Super Typhoon Haima hit northern areas of the Philippines with ferocious winds and heavy rain, causing landslides, power outages and severe flooding. It has been described as one of the most powerful cyclones to hit the country in three years.

Super Typhoon Haima
People among vast stretches of rubbish washed ashore after Typhoon Haima hit Manila Bay Noel Celis/ AFP

Despite weakening over land on Thursday, residents were still faced with the damage caused by the category 5 typhoon. Thousands of houses and shops were torn apart and the roads, empty after nearly 100,000 people fled to safer ground. Manila Bay was littered with rubbish that had blown towards the shore, while several villages were cut off by fallen trees.

Yet although storms are a part of life in the country's north, with an average of 20 typhoons hitting the nation each year, many were still horrified by Haima's strength. "In my age, I'm 60 years old, this is the strongest typhoon I have ever seen," village councillor Willie Cabalteja told The Associated Press in Vigan city in Ilocos Sur province. "We haven't slept. Trees were forced down, houses lost their roofs and fences and metal sheets were flying around all night." Officials have said that the storm had left at least seven people dead, but that evacuations from high-risk communities had helped prevent a larger number of casualties.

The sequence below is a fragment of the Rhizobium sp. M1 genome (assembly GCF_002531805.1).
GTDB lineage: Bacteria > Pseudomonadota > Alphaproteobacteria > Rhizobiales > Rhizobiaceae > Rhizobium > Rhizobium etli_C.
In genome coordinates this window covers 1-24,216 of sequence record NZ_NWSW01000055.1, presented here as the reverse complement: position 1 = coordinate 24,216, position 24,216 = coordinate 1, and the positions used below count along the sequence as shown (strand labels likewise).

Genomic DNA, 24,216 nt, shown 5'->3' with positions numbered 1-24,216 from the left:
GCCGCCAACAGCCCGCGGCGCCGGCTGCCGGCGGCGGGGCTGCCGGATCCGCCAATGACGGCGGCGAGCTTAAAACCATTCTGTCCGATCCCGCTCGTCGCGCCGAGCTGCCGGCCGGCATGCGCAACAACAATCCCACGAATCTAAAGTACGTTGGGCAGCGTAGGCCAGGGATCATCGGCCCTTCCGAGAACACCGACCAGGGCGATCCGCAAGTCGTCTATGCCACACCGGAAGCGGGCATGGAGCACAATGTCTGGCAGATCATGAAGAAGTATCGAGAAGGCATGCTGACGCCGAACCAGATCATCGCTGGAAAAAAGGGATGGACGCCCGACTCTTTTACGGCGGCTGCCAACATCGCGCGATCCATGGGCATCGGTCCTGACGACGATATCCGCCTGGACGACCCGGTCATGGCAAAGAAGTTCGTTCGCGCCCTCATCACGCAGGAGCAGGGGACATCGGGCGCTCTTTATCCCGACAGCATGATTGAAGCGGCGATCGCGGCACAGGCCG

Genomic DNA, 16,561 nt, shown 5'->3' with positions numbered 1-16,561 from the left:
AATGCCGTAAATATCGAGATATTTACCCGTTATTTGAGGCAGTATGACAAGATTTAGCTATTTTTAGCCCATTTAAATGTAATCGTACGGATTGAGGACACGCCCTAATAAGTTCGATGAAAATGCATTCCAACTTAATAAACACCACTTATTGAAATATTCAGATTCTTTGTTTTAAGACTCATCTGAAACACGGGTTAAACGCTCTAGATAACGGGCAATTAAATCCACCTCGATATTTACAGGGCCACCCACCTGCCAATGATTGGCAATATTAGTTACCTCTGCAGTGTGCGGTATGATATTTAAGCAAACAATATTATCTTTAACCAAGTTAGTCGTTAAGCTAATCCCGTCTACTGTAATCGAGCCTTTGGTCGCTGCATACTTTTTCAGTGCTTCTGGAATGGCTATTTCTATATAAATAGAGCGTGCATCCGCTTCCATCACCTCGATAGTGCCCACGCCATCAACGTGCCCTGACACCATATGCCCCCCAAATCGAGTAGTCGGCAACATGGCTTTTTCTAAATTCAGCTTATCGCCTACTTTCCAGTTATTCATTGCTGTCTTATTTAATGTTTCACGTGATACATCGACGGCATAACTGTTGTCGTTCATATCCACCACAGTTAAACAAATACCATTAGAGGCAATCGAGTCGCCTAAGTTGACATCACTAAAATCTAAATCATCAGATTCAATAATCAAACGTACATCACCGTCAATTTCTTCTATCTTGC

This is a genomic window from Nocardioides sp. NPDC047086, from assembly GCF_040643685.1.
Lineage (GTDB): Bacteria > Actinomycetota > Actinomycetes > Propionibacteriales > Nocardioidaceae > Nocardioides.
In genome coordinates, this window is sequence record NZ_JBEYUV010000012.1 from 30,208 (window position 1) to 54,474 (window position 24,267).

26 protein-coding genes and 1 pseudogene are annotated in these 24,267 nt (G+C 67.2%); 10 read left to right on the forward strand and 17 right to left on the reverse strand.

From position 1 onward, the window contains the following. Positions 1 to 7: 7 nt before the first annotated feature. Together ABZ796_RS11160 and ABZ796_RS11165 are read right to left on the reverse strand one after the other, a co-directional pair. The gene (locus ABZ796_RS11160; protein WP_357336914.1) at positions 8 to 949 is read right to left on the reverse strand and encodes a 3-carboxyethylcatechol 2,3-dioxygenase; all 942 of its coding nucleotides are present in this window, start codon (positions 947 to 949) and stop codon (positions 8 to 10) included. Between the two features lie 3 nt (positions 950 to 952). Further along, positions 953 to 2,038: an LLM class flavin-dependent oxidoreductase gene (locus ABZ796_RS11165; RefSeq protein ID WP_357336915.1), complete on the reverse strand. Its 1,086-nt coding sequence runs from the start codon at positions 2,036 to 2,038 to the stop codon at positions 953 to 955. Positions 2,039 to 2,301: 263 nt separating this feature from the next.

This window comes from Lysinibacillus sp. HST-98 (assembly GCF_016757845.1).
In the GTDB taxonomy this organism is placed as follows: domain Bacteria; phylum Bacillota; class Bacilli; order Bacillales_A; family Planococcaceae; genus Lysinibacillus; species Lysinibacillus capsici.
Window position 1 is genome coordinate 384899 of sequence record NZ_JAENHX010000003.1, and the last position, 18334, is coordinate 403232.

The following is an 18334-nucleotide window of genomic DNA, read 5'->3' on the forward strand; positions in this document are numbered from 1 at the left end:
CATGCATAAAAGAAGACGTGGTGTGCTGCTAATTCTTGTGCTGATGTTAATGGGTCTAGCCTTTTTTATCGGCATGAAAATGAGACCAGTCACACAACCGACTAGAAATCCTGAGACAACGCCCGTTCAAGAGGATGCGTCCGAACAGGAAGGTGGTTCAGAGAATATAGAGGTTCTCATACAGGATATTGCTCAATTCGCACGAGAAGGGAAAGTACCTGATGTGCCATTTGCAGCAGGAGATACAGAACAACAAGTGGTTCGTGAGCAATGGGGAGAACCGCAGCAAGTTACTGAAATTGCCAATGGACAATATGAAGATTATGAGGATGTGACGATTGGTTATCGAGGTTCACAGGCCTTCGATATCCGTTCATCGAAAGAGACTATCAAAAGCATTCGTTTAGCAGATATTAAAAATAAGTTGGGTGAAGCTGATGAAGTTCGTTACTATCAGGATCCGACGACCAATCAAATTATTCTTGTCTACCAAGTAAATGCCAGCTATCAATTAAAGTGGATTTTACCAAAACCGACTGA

Haima is the 12th typhoon to hit the Philippines this year, and had rekindled fears of the devastation wrought by Typhoon Haiyan in 2013. President Rodrigo Duterte, who is currently on a state visit to China, urged residents to listen to orders by disaster agencies and is due to fly home 21 October.

Super Typhoon Haima hits the Philippines IBTimes US